Historically, these are ideas about God we could find in the bible if we looked, in the Book of Proverbs in particular. Funnily enough, another book in the Old Testament contradicted this way of thinking. In the Book of Job, Job ends up on the ash heap, having lost family, income, basically his life, even though he is a fine upstanding and faithful individual.
And of course, in the New Testament, Jesus was incredibly inclusive, and was heard saying, the rain falls on the just and the unjust. It’s what we do with it that matters (that’s me!)
So, it’s curious that the term Act of God is still around and still used. I know that when used in a contract it means things that are out of our control, like earthquakes and storms, flooding or drought, or in this case a pandemic, but really, do we have to blame God for them, even if it’s not literal.
The problem is, these days there are still plenty of people who see that bad things will happen to people because they are bad, and so the earthquake or pandemic is an infliction brought on us by God. Maybe because we have not been faithful enough, gone to church enough, haven’t followed the rules enough or been too self-indulgent, mean, or power hungry. Basically, been too human!
We don’t need an external deity to bring about destruction on ourselves by the way we live sometimes, either individually or as a community. Sometimes we do a good enough job on our own. Yet when things happen to us, terrible things, often it’s out of our control.
Those of us who suffer, suffer from illness, or from an accident, or from the effects of natural disasters are not reaping the vengeance of an angry God. They are dealing with the thing’s life has thrown at them, sometimes with an incredible amount of stoicism and inner fortitude. This is particularly the case when children are involved. People don’t deserve for their baby to be born with a disability or die from a condition because they have somehow upset God.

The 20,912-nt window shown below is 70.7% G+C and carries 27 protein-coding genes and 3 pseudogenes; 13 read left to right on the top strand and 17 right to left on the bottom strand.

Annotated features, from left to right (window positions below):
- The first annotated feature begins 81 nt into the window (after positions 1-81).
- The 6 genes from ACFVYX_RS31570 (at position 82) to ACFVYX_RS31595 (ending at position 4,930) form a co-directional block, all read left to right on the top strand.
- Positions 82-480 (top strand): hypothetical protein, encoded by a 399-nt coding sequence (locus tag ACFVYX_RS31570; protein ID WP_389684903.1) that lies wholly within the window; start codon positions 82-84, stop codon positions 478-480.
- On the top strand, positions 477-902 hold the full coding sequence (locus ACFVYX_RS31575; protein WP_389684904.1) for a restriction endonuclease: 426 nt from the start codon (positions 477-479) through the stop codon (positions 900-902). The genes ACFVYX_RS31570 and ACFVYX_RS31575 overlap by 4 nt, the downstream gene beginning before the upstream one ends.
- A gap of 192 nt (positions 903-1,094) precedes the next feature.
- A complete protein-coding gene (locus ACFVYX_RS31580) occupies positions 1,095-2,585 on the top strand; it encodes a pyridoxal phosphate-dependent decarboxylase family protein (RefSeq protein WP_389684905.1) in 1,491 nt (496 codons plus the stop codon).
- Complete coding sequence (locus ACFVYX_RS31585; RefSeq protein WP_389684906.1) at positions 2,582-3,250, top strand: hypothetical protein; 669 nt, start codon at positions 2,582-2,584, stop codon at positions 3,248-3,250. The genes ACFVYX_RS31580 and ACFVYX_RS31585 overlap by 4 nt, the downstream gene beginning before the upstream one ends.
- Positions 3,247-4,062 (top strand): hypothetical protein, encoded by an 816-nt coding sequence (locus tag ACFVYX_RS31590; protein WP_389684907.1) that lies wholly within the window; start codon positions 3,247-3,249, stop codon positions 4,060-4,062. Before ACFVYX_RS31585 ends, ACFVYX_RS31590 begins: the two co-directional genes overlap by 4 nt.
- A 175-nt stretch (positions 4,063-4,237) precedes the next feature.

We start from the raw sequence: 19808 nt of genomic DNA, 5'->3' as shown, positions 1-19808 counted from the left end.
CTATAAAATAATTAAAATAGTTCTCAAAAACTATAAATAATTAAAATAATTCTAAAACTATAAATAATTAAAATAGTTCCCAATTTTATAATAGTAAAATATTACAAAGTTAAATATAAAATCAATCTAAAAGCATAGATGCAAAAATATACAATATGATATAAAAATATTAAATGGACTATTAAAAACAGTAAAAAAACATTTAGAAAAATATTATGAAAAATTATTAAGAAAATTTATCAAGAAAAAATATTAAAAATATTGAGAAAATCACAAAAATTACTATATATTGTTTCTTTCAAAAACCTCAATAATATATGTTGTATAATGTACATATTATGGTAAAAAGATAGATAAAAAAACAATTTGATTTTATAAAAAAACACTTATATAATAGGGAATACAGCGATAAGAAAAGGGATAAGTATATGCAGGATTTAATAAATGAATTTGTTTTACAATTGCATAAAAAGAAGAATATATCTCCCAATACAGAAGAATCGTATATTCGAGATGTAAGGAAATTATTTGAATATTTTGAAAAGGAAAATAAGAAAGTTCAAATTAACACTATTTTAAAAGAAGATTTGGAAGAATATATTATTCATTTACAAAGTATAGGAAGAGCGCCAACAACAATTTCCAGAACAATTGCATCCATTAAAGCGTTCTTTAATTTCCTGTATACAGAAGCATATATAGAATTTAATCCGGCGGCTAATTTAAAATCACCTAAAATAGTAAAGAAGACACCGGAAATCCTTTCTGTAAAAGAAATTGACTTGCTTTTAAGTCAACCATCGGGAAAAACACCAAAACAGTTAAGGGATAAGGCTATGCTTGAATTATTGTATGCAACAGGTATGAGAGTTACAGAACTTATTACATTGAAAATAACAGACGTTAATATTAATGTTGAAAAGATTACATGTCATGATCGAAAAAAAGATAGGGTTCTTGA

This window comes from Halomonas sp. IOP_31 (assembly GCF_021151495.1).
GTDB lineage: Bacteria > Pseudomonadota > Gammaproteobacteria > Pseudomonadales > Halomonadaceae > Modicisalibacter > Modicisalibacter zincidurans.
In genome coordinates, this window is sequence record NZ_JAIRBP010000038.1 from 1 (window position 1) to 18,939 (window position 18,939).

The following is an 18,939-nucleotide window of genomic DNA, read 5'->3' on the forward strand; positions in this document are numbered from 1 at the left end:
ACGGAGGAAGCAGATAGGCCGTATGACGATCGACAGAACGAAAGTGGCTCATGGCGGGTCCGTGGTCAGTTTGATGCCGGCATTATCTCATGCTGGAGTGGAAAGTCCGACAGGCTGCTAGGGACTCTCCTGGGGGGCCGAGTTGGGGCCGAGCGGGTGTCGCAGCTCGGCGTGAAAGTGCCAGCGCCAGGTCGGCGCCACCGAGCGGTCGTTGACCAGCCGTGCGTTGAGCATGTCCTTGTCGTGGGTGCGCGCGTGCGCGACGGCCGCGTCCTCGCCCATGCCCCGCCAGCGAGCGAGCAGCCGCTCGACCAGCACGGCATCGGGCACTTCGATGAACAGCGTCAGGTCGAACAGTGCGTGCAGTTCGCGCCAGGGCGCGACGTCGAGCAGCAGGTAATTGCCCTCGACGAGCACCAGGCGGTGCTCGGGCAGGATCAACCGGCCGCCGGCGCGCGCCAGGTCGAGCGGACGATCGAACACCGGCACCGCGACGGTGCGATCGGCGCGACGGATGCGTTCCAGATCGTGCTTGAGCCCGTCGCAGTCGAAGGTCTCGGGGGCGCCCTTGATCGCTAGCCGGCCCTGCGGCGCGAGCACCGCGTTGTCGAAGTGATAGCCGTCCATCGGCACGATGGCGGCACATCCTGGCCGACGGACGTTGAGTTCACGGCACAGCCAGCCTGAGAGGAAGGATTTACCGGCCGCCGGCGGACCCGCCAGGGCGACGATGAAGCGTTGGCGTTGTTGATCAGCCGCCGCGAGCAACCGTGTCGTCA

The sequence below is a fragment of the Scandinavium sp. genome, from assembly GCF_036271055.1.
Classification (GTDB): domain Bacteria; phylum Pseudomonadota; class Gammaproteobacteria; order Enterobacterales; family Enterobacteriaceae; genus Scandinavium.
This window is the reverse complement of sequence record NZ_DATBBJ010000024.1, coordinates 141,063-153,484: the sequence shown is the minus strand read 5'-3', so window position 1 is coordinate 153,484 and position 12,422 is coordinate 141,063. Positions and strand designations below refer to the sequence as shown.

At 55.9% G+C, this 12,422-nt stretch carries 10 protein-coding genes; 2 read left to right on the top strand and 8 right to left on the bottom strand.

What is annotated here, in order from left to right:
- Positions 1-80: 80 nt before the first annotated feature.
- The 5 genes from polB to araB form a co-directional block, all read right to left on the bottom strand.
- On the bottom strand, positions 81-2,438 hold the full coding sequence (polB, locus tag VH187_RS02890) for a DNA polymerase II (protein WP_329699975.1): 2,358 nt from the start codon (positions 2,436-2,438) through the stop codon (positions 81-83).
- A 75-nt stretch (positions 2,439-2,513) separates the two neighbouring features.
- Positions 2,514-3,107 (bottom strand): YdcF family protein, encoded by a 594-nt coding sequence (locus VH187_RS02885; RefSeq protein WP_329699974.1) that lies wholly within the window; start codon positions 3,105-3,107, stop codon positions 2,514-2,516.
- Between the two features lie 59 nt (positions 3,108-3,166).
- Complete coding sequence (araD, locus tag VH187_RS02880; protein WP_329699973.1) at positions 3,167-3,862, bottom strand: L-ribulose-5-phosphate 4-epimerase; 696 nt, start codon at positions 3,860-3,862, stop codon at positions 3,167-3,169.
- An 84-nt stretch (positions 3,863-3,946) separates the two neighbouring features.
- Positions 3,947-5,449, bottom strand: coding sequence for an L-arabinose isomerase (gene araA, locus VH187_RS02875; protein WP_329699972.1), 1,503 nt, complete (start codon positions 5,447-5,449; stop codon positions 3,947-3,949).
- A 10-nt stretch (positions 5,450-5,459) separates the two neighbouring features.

I remember going to a church, where a young lad was up the front, being prayed for so that he could throw the wheelchair he had been in for many years, away. Of course, you can pray all you like and that is a difficult miracle to attain, since he had a genetic condition from birth! What was horrendous was that the onus was placed on the lad, that he must not have had enough faith or that his life in other ways must have displeased God. Talk about digging a further whole for him to slide into! I know he left the church, and felt abandoned by the God he thought he believed in.
So where does that leave us.
The God that I trust is with me through thick and thin, when times and good and times are bad, nudging me toward the light of compassion and love and wholeness. And when I can’t find it, others bring that light to me. I do not trust in a God that lives elsewhere and operates like a policeman but rather my belief lies in a God that is part of who I am and all of us.
So maybe we should get rid of the term “Act of God” and call these events what they are, tragic and terrifying and occasionally fatal events, part of the muck and misery of life. Sometimes not helped by us, but definitely not brought about by a malicious, vengeful and spiteful God.
Just a thought.
I have been delayed in putting thoughts to paper on the couch this week. For a number of reasons! All valid I hope.
We lost a beautiful member of our congregation last week, after a long battle with cancer. The funeral is Friday, but it is hard to say goodbye to people who have been in your life a long time, and made a significant contribution to it. So it makes for a slow week.
I also started a part time locum chaplaincy role at Royal Perth Hospital. Which was like coming home in some ways, as I have spent almost all my adult life working there, not as a chaplain mind you, but as a clinical researcher. But this is a new and different role.
So change has been on my mind, how do we face change, which we are all having to do at the moment, with Covid-19. How do we incorporate it and move forward, knowing that our life may not return to what it was but be something else. For change can be difficult, frightening, challenging, and heart breaking, particularly if we weren’t looking for it.
But sometimes we need it. And hopefully we will be different, maybe more open and wiser, after it.
Funnily enough, each day at hospital the Pastoral Care Department starts with someone taking reflections, and the person yesterday used Michael Leunig’s prayer about change, rather apt really. Here it is –